Since that time, 75 more years has passed. The world has changed so much since those early years after the Civil War, when many people still spoke their native language and some could not even sign their name, to today when we can quickly pull out our iphones in Sunday School to find the answer to some elusive question of Bible history.
Times change, people change, but Jesus Christ is the same yesterday, today and forever. Lives are still being changed here forever. As one of our newer members told her unbelieving family, “I don’t have to wait until I have problems to seek out God and talk to him”.
Many names have been written here in the Lamb’s book of life, and our small country church continues to shine the light of Jesus Christ, from this tiny lighthouse on the hill.
Sources: History of the Folsomdale Baptist Church, 125th Anniv.; A Town of Country Folk, by Anita Ripstein-Hayes; Beers History of Wyoming County, NY
A N D T H E S T O R Y B E G A N . . .
Tell it to your children,
and let your children tell it to their children,
and their children to the next generation. Joel 1:3
Overlooking the tiny hamlet of Folsomdale is a picturesque white country church,
which has stood for almost 150 years on the west side of Folsomdale Road in the
town of Bennington. The original Baptist society was composed of German
families who had settled in the area during the 1840’s and 1850’s. In the first
years, their services were held at the Baptist Church at Bennington Center,
across the road from where the Bennington fire hall stands today.
On November 20, 1867, they formed a separate society, with 12 charter members,
shared space with two other churches at the Free Will Baptist Church of
Folsomdale (a little north of the present church, closer to Schoellkopf Road), and began to make plans to build a church of their own. Members donated hemlock logs and shingles made by hewing them off a large block of wood, their labor and much personal sacrifice, to complete the present Folsomdale Baptist Church in July of 1869, at a cost of $1200.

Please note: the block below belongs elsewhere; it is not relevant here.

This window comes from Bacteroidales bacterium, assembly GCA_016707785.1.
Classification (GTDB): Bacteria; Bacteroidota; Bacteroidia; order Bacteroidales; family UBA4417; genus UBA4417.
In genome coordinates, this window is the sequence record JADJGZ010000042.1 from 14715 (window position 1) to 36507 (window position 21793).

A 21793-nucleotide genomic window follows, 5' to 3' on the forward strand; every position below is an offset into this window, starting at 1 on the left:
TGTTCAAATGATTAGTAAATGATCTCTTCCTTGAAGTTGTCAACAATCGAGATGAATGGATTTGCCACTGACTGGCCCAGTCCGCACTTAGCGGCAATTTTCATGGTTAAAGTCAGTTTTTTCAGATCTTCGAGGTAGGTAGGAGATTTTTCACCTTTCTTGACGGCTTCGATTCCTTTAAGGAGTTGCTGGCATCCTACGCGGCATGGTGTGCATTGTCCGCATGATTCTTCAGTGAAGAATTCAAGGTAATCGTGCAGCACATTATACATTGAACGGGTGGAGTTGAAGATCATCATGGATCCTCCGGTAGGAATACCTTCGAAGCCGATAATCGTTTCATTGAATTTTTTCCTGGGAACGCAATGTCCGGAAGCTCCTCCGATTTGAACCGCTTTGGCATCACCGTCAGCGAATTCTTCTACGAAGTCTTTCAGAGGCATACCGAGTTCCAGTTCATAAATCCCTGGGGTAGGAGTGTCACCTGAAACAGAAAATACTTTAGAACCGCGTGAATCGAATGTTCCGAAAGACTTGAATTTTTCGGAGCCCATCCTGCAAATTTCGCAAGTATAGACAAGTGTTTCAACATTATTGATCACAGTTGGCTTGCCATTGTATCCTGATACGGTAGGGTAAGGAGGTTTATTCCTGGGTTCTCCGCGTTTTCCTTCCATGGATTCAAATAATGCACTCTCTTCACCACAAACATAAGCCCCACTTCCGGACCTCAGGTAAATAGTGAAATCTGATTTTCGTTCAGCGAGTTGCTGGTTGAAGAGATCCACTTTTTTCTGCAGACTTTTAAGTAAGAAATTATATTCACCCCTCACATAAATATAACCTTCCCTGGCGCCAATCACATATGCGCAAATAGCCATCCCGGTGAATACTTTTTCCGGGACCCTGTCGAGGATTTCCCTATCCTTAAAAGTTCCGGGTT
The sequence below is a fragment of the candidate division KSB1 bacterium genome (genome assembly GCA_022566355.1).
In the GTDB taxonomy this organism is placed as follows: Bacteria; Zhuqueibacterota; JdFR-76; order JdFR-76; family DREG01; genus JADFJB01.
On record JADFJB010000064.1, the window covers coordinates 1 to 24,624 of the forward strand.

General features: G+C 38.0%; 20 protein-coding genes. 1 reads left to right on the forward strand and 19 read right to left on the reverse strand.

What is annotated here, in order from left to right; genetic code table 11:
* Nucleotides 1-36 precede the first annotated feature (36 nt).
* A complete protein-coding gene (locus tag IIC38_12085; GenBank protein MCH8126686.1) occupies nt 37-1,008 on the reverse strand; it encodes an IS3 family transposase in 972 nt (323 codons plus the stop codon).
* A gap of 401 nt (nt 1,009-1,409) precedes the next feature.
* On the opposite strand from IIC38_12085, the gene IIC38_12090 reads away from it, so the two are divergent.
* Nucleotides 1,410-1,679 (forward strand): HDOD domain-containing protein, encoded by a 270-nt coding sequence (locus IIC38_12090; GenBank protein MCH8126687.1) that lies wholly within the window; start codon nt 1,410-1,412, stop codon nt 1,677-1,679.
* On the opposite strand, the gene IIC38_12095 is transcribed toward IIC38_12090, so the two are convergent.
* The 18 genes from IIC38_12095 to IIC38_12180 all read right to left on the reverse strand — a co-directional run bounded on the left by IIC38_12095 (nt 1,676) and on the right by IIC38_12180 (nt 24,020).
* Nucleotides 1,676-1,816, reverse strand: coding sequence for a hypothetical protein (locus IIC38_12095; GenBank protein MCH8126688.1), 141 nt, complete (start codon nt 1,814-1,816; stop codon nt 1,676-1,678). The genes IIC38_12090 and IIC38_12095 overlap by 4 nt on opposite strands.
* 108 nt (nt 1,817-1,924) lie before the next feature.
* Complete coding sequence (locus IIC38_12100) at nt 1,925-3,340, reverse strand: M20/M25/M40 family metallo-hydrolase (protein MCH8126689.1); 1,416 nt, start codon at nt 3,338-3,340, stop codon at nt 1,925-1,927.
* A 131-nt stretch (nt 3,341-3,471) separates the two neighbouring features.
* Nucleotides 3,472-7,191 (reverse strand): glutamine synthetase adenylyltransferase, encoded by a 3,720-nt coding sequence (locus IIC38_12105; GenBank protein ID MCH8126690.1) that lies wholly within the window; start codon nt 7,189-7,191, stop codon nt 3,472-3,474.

The first minister was Rev. Peter Ritter, who was born in Alzenau, Bavaria, immigrated in 1857 and graduated from the Baptist Seminary in Rochester. He was ordained at Folsomdale, his first church, where he received a salary of $50 a year. He is remembered as a great winner of souls. The congregation grew and remained steadfast, while other small churches were disappearing. Many pastors came while students at the Rochester seminary, were ordained at Folsomdale and went on to minister at various churches around the country. One of the first, Rev. Franz Friedrich, gave German lessons to Frances Folsom, a little girl who became the wife of President Grover Cleveland. The church building and the parsonage have been updated several times. Missions has been a major focus of the church, and many ministers and members have gone into the mission field. From the early days of contributing to the seminary and orphanage, the church continues to support missions that are both local and worldwide.
Over 275 people attended the 65th anniversary. Mrs. Grace M. Domes of Attica pastored the church for 12 years and kept the church going during the Great Depression and the Second World War.
In 1942 the 75th anniversary was celebrated. As the war raged, people were not afraid to turn to the Lord and pray for an end to so much suffering. Attending church was even encouraged in the newspaper. An article about the anniversary appeared in the Attica News, June 1942, along with the following:
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